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Darcy Courteau

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On September 21, Troy Davis was executed for the 1989 shooting of a police officer, despite grave doubts about Davis’s guilt. A murder weapon was never recovered, and several witnesses have since recanted. Though Davis maintained his innocence until the end—strapped to a gurney in a Georgia execution chamber, he reportedly told the victim’s family, also present, that he was not the one to commit the murder—he received a lethal injection and died. Given a chance to stay the execution just hours earlier, however, the U.S. Supreme Court refused. In “Last Chance on Death Row” in last fall’s WQ, William Baude explained why the Court would be unlikely to intervene.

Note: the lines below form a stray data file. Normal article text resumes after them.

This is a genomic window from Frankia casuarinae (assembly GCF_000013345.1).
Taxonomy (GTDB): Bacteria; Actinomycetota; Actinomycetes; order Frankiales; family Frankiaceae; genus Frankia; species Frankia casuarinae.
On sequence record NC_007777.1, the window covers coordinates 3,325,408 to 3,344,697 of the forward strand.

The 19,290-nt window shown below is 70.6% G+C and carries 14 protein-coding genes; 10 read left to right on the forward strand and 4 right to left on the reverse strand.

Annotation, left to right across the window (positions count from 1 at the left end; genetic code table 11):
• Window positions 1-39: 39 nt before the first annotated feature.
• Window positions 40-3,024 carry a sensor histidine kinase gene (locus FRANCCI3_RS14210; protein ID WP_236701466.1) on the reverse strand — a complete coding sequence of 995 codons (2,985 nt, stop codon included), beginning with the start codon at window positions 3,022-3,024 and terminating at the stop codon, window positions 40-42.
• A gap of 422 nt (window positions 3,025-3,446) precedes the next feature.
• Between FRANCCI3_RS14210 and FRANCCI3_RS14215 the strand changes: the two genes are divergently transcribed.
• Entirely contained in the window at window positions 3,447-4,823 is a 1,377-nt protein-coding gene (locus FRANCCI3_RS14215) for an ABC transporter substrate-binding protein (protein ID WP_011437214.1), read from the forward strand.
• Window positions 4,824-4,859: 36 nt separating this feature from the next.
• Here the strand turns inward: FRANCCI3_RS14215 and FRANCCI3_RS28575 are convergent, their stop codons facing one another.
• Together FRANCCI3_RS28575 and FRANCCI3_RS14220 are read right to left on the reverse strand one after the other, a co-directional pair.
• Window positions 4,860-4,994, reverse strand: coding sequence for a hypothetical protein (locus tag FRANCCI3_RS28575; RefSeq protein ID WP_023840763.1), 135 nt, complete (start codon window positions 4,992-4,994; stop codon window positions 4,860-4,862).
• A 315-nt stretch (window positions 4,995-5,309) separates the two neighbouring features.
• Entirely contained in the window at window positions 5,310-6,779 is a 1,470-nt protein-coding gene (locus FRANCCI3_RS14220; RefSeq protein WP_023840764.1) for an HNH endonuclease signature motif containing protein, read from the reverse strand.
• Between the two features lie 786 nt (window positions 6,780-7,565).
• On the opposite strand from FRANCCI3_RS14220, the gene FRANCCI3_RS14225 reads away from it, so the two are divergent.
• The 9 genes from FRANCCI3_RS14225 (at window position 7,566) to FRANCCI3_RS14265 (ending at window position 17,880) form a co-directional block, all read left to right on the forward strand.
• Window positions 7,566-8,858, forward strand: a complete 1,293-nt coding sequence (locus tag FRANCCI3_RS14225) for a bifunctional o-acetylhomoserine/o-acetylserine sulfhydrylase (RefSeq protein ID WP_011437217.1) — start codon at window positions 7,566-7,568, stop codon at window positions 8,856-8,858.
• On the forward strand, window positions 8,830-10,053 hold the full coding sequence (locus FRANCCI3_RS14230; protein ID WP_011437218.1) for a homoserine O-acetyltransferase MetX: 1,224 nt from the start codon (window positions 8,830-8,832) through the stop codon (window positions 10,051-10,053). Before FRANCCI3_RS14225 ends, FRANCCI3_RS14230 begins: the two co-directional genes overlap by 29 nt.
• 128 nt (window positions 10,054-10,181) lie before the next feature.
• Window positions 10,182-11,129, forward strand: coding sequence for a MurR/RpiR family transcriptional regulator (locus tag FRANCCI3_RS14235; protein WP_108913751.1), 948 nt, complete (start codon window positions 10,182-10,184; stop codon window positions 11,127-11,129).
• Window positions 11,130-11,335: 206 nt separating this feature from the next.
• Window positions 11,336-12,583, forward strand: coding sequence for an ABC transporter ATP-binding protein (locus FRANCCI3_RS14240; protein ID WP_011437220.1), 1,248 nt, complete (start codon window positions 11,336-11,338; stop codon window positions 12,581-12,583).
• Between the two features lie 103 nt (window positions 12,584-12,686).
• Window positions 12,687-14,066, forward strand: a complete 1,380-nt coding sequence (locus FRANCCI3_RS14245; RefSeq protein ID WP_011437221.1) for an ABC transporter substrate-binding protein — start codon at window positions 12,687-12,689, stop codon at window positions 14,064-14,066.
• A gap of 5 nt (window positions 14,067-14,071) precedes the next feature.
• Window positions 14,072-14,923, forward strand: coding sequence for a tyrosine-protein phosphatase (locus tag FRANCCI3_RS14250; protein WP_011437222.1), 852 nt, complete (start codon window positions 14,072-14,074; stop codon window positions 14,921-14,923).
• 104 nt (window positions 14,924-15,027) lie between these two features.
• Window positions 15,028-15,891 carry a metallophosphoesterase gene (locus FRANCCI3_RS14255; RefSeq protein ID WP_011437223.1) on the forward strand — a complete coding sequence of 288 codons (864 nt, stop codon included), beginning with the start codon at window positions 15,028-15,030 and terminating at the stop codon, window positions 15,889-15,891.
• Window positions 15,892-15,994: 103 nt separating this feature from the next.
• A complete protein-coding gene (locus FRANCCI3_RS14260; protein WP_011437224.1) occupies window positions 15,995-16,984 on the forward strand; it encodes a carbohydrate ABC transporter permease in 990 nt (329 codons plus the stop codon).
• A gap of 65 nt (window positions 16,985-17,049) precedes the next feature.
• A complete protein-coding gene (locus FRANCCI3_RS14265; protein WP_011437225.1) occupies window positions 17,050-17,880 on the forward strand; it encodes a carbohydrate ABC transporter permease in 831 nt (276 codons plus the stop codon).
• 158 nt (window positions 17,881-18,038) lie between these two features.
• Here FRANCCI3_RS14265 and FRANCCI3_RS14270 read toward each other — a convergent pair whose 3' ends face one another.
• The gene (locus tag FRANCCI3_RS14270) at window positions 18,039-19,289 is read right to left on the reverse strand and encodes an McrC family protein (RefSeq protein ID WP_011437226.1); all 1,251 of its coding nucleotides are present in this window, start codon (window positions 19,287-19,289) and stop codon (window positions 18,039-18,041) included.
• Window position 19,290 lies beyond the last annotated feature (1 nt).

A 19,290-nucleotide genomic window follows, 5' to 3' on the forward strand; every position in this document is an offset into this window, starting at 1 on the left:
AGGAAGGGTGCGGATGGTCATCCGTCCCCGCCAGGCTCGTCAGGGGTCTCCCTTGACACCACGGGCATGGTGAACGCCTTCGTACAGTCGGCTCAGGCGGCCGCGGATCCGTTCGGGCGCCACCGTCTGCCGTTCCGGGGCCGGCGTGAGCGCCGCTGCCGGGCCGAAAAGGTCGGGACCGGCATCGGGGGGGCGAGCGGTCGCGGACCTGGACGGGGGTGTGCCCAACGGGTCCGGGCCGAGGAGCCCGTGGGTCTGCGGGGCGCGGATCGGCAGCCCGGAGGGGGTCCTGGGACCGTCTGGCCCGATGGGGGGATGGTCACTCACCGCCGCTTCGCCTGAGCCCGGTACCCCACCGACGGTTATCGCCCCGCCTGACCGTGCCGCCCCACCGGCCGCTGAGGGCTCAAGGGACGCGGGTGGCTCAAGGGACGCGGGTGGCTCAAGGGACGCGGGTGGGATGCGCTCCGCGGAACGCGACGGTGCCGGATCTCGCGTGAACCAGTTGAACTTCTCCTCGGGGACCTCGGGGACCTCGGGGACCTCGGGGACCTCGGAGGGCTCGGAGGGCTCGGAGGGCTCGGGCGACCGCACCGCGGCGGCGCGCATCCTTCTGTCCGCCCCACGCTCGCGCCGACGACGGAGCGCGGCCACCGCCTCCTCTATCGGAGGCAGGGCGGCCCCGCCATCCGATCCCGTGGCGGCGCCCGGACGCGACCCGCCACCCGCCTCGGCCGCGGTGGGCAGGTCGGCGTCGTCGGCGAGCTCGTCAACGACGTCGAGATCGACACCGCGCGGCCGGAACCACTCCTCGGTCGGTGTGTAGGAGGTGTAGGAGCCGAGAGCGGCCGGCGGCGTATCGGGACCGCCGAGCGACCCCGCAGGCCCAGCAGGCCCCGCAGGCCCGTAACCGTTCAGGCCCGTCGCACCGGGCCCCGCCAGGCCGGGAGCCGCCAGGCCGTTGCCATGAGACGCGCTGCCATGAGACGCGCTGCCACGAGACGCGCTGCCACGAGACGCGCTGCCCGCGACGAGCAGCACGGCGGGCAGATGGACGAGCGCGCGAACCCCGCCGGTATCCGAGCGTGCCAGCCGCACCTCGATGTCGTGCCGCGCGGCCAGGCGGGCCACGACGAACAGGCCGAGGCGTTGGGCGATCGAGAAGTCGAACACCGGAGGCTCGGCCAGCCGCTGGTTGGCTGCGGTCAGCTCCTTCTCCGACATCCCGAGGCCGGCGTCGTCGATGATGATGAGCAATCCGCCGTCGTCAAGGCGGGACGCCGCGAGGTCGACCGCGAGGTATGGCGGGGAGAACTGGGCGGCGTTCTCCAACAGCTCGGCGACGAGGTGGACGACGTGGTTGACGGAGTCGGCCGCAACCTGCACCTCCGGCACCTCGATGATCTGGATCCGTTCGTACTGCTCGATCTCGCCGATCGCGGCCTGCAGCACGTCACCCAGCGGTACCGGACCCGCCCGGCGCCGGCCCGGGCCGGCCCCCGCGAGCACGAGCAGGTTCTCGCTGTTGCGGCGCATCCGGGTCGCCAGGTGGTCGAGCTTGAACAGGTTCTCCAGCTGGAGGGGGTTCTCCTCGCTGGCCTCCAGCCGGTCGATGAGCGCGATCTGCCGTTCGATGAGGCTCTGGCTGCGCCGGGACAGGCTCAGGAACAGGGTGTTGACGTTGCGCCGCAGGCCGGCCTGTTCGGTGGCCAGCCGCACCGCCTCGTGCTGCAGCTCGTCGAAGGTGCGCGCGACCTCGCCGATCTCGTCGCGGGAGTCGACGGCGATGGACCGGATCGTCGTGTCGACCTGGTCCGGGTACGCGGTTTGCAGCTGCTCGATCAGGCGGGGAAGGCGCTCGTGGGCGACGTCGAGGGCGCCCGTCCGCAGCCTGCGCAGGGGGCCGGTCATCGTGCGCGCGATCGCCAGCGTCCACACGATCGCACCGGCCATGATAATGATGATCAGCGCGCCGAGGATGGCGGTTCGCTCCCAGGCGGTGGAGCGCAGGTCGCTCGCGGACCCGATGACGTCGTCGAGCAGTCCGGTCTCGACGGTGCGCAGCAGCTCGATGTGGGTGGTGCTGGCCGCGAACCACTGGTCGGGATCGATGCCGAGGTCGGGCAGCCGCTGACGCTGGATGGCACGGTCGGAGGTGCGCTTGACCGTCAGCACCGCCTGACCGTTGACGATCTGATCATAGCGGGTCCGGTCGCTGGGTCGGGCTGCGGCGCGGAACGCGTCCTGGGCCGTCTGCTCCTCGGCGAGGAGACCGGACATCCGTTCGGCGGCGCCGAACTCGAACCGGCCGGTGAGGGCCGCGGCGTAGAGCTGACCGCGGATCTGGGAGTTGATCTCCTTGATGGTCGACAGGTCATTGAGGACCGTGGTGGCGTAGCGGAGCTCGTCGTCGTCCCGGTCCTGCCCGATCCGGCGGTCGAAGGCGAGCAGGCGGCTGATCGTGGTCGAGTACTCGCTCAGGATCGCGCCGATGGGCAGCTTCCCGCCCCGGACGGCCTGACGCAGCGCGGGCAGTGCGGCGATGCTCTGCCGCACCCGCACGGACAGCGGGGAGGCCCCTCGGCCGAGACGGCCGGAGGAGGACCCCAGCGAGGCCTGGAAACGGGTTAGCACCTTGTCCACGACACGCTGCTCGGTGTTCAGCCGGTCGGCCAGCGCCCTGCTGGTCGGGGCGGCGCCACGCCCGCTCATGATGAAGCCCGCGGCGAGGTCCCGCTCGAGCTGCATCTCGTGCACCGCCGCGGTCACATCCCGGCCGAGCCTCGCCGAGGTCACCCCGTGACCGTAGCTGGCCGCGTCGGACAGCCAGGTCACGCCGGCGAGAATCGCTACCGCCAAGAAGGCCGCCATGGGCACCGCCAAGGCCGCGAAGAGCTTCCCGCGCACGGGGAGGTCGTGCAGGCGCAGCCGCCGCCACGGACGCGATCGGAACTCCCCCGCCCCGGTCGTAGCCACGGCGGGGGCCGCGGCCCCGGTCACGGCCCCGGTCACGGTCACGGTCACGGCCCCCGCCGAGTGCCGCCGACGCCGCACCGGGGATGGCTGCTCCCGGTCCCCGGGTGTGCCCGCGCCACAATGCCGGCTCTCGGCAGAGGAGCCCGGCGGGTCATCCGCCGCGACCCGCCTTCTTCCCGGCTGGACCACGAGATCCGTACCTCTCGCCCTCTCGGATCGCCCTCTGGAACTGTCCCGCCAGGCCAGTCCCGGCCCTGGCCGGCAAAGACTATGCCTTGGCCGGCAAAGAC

Judicial power is so great, binding even our most prominent citizens, that courts must only review the cases that the legislature allows, he writes. Judges with unchecked power would be “intolerably dangerous.” That’s not to say that nothing can be done about future Troy Davises. “If we care so much that actual innocence claims get into court,” Baude concluded, “we should be lobbying the democratically elected branches, which have the power to create new procedures.”

Photo: Demonstration outside the Supreme Court on the night of Troy Davis's execution, by Collin David Anderson via flickr